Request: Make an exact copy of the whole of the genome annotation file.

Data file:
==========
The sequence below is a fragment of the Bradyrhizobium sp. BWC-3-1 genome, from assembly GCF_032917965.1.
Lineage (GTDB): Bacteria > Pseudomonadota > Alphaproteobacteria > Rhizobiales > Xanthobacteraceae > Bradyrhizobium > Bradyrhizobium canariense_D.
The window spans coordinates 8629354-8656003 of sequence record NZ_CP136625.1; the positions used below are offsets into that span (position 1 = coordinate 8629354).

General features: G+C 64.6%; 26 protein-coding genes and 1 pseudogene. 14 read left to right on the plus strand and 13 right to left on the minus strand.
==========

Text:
The sequence below is a fragment of the Bradyrhizobium sp. BWC-3-1 genome, from assembly GCF_032917965.1.
Lineage (GTDB): Bacteria > Pseudomonadota > Alphaproteobacteria > Rhizobiales > Xanthobacteraceae > Bradyrhizobium > Bradyrhizobium canariense_D.
The window spans coordinates 8629354-8656003 of sequence record NZ_CP136625.1; the positions used below are offsets into that span (position 1 = coordinate 8629354).

General features: G+C 64.6%; 26 protein-coding genes and 1 pseudogene. 14 read left to right on the plus strand and 13 right to left on the minus strand.